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Gate of Heaven: The History and Symbolism of the Temple in Jerusalem (Margaret Barker) Paperback Book, (Sheffield Phoenix Press, 2008) 9781906055424
Gate of Heaven: The History and Symbolism of the Temple in Jerusalem (Margaret Barker) Paperback Book, (Sheffield Phoenix Press, 2008) 9781906055424
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Title: The Gate of Heaven: The History and Symbolism of the Temple in Jerusalem

Author: Barker, Margaret

Publisher: Sheffield Phoenix Press; Publication Date: 2008

Paperback; ISBN: 9781906055424

Volumes: 1; Pages: 224

List Price in Paper: $39.50 Our price: $31.99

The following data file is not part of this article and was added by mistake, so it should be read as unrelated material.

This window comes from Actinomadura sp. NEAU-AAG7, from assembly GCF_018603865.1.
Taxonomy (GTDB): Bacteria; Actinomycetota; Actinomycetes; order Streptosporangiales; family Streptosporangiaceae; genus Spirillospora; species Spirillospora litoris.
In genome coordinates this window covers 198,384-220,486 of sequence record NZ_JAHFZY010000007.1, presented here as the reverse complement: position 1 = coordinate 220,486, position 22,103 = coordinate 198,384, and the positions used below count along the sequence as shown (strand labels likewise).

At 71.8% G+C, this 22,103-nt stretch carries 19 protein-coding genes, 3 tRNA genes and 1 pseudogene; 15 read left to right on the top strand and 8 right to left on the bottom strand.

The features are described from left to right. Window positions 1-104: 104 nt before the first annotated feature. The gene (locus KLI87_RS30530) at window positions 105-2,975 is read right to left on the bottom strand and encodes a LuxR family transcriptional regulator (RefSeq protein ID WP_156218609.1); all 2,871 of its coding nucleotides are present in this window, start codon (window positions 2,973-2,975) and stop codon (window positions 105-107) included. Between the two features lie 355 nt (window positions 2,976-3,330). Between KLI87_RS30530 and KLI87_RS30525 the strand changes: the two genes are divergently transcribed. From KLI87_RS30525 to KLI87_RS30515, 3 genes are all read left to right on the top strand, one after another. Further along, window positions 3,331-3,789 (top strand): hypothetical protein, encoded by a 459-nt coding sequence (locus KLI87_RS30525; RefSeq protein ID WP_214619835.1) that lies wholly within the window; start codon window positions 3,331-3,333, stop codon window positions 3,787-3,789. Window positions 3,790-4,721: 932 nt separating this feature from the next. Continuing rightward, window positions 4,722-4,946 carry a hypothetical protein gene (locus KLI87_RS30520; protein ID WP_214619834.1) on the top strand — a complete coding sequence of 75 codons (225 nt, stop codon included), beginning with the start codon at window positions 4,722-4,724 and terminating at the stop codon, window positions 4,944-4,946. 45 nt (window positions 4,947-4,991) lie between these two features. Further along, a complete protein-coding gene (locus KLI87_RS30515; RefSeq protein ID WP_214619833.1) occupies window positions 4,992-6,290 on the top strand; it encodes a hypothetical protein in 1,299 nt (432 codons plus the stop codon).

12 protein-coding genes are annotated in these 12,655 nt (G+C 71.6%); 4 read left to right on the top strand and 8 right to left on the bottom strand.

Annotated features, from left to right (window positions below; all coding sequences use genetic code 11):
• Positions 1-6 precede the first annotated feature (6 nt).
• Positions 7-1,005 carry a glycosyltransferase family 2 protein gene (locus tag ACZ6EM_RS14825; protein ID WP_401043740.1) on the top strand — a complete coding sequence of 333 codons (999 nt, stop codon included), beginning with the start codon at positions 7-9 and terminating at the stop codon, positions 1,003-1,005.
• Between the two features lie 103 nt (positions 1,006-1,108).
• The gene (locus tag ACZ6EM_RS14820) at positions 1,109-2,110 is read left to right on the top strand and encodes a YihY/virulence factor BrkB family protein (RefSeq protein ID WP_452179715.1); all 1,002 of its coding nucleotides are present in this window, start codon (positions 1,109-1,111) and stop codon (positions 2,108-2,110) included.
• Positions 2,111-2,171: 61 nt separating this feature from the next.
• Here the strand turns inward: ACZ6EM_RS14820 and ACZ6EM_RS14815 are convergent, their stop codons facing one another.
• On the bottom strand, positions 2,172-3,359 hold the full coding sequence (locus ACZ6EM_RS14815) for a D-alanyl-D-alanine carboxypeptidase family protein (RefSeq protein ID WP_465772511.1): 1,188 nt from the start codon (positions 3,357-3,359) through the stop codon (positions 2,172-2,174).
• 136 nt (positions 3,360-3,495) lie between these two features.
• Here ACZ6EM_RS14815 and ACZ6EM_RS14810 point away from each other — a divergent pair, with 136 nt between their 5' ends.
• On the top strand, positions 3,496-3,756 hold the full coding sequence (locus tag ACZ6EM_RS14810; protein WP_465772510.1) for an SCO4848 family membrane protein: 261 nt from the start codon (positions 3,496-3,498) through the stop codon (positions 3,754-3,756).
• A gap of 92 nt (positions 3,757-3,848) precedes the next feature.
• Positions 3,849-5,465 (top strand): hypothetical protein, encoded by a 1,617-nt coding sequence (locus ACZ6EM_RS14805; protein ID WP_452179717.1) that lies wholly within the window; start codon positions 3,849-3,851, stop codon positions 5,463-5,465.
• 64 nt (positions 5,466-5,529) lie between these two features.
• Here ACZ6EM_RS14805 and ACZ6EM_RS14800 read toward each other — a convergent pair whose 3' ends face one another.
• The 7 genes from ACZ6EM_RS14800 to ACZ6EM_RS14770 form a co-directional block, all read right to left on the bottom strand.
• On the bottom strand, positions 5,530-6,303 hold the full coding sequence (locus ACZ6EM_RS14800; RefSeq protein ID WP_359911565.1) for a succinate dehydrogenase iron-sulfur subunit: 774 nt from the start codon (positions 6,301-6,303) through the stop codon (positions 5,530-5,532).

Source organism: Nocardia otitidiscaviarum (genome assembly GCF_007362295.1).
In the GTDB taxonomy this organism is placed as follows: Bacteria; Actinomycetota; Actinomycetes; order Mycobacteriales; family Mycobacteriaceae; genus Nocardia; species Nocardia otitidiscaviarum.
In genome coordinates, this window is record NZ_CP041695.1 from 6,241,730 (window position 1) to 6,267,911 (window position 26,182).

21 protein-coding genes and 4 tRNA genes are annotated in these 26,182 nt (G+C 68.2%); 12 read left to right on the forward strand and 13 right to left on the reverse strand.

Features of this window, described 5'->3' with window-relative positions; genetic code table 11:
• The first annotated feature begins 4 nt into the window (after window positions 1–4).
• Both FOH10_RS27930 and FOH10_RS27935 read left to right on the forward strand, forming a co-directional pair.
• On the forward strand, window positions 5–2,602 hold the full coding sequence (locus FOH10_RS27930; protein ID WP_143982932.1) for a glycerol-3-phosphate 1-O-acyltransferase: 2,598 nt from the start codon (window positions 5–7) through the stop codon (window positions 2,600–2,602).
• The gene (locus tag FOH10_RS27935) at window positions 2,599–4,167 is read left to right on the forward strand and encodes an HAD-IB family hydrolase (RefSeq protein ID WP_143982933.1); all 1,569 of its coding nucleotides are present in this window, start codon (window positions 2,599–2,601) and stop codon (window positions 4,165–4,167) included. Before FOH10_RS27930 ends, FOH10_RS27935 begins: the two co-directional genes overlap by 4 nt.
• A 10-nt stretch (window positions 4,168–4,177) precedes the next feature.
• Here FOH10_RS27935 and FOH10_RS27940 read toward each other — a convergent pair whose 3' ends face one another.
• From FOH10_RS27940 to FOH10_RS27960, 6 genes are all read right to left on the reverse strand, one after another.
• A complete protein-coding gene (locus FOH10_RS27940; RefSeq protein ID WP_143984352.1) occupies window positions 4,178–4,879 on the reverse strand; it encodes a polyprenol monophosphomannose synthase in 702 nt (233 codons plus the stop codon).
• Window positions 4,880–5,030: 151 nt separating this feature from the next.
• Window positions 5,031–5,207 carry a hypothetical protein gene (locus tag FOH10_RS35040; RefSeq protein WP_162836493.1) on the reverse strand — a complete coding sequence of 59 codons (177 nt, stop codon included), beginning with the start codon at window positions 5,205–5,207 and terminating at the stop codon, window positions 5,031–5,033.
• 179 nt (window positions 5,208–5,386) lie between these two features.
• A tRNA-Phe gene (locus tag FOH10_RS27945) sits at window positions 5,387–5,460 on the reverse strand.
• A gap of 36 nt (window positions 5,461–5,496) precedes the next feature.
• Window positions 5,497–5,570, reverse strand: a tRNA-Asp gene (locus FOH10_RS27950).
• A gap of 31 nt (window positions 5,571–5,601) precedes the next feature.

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In this book, first published in 1991, the prolific and innovative British biblical scholar Margaret Barker sets out to explore the origins and the afterlife of traditions about the Temple in Judaism.Using evidence from the deutero-canonical and pseudepigraphic texts, Qumran and rabbinic material, as well as early Christian texts and liturgies, she advances a host of radical and suggestive theories, including the following:1. Apocalyptic writing was the temple tradition.2. Temple buildings were aligned to establish a solar calendar, thus explaining the astronomical texts incorporated in 1 Enoch3. The temple symbolism of priest and sanctuary antedated the Eden stories of Genesis.4. The temple buildings depicted heaven and earth separated by a veil of created matter.5. The throne visions, the basis of the later Merkavah mysticism, originated as high priestly sanctuary experiences, first attested in Isaiah but originating in the royal cult when king figures passed beyond the temple veil from earth into heaven, from immortality to the resurrected state, and then returned.6. The Day of the Lord or the Day of Judgment was the myth of the Day of Atonement and atonement was the rite of healing and recreation rather than propitiation.7. A characteristic concept of time and eternity was crucial to understanding this material as the area beyond the temple veil was beyond time.8. Much temple symbolism survived in Gnostic texts, suggesting that the bitterness apparent in many of them derived from the upheavals and exclusions which followed the establishment of the second temple.
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